David Coffaro Vineyard and Winery Winemaker's Diary

Weeks 13-14
March 23, 2003 to April 5, 2003 

Wednesday March 26, 2003
  I need to talk about something other than the war, but the action in Iraq is occupying a good amount of my thoughts. obviously, I am troubled by all the humans dying, but on to more happy events: 

We are preparing for our upcoming open house this weekend. We will offer discounts on a few wines that I am actually trying out tonight. These wines are the 1999 Carignan, 2000 Pinot Noir and the 2000 Aca Modot. I have personally held these wines for myself. I have decided I have enough wine, and  that I can part with a few cases for this event. The 2000 Pinot was the most interesting since it was more like a cabernet to my tastes. The carignan was more fruit driven and the most surprising was the Aca Modot, because it had the most fruit and if anything had less dark flavors. I was happy with all three wines, so I would encourage you to stop by to taste this weekend. 

Brendan has "stepped up", and found several possibilities for our wines through distributors in other States. We have been told we will be receiving a commitment for our wines to Indiana. As I have said we have decided to produce at least 4000 cases a year and would like to sell 5000 if Brendan can find a place for the wine. 

Sabate has come through with an offer to buy most of our 97 and 98 wines in our library stock for about $14 a bottle. Pat and most of my friends feel I am being too easy. I don't agree. Remember Sabate had provided us with corks that some of us feel departs flavors that I do not recognize as part of my wine. Most people can not detect TCA which is what I am talking about, so maybe it isn't a big problem. 

On April 1 we will be offering our 2003 pre-harvest futures. Look for an e-mail and post card announcing these wines starting at $12.50 for red varietals. 
As usual I will be offering a new wine for 2003. I am very excited to announce that I will be buying grapes from a vineyard that produces wine grapes planted to many varietals, a true field blend. These vines are planted intermingled, harvested and fermented all at once, but unlike many field blends from the past 100 years, this field blend was created by Paul Bernier, the ultimate grape grower. Paul has created this Dry Creek blend of 75% Zinfandel, 10% Petite Sirah, 10% Carignan and 5% Mourvedre (Paul calls Mourvedre by the More common name in The States as Mataro) Paul is so prominent in my life in part because he was the first and only grapegrower or winemaker that I know who wears sandals in the vineyard as I do. Paul taught me 10 years ago that Tevas could withstand the heat, water and toil of the vineyard. It will be a great pleasure to work with him to produce a wine from this dry farmed fruit. Interesting, I did have the opportunity to produce wine from the first crop back in 2000. That fruit became part of our 2000 Neighbors' Zinfandel. The barrels were called Gringo back in November-December 2000 before blending in January 2001 into Neighbors' Zin.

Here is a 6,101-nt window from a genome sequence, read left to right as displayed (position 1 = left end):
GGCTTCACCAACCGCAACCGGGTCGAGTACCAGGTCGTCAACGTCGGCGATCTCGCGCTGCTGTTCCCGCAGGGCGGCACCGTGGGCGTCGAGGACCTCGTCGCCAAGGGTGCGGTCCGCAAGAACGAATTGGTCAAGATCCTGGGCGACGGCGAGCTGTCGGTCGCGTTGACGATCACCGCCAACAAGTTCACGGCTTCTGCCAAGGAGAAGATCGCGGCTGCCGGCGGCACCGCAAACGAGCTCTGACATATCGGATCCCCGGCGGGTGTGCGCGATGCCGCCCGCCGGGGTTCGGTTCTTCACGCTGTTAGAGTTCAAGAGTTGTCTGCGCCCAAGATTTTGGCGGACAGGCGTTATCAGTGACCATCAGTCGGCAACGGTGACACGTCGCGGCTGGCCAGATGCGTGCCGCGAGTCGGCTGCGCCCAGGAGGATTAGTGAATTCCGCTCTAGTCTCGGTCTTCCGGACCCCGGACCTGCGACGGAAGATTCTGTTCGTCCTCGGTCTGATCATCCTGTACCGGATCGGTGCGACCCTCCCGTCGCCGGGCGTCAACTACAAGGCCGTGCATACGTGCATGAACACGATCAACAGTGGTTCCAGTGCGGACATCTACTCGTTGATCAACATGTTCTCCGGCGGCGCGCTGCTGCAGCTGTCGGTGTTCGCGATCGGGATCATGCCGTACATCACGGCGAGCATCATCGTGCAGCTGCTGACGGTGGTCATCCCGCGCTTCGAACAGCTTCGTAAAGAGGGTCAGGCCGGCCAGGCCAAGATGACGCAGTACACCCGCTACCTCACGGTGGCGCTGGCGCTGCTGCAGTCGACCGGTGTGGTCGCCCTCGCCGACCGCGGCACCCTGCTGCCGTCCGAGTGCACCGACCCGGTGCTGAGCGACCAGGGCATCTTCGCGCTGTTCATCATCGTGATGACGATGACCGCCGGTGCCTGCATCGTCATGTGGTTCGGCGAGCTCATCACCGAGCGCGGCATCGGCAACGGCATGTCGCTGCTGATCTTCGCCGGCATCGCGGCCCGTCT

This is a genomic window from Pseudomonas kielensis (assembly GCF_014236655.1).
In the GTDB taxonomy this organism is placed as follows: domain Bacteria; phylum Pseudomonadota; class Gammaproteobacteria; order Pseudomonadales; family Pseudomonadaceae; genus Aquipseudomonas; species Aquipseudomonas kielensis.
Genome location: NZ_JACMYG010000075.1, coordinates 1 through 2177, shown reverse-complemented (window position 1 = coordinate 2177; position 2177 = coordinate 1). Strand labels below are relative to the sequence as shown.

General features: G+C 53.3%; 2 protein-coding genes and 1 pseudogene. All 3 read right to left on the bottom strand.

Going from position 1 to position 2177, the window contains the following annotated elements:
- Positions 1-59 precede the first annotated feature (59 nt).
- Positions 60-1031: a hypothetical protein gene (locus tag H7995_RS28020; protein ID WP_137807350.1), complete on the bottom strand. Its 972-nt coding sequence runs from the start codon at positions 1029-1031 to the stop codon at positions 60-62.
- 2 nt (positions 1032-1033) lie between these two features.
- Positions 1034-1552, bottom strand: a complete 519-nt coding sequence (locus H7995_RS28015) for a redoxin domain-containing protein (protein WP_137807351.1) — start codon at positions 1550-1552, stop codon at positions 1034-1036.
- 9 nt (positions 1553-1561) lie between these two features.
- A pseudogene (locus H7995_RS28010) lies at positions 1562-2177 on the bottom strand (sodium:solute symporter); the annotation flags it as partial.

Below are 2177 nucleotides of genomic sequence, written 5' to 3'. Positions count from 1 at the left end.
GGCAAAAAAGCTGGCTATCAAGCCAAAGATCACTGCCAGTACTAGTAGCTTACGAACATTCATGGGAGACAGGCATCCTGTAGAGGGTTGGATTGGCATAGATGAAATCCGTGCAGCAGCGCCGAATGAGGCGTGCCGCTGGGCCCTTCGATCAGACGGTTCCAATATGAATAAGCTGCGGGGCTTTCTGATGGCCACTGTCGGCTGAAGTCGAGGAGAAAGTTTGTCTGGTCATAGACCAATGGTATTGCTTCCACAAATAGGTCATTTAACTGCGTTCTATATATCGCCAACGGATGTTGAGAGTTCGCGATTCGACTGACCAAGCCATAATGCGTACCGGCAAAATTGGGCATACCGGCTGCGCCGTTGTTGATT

Monday March 31, 2003

I am sure many of you are wondering how our three 2003 zinfandels will very in style. Most of you have become accustomed to our Estate Zin that has been produced for years. Also some of you will remember our Neighbors' Zinfandel from 1998 and 2000. The 1999 zinfandel was a combination of the Neighbors' Zin and our Estate. The 1999 Zin is my favorite zin I have produced, but I have a big following for my straight Estate Zin. This coming harvest for 2003, I have chose to make three zinfandels that will hopefully be be very different. I still plan on fermenting them all very hot as usual, but I plan on using very different oak for the three wines. The Bernier zin is a dry farmed field blend and should have great character and intensity. Since it is dry farmed I am guessing that it will be very structured (maybe tannic) and could be interesting with American oak. This Bernier vineyard was part of our 2000 Neighbors' Zin and I had chance to purchase this fruit again. The estate zin is very jammy with great forward fruit, possibly less structured than the Bernier and could lend to Hungarian oak (spicy). The "My Zin" is my baby, but will not be to the liking to all of you. I will use exclusively French oak that will be very tannic (I have found some interesting French Barrels). Also I will use some very tannic Petite Sirah from a vineyard on West Dry Creek Rd. I hope that will help some of you to decide which 2003 zin to order. 


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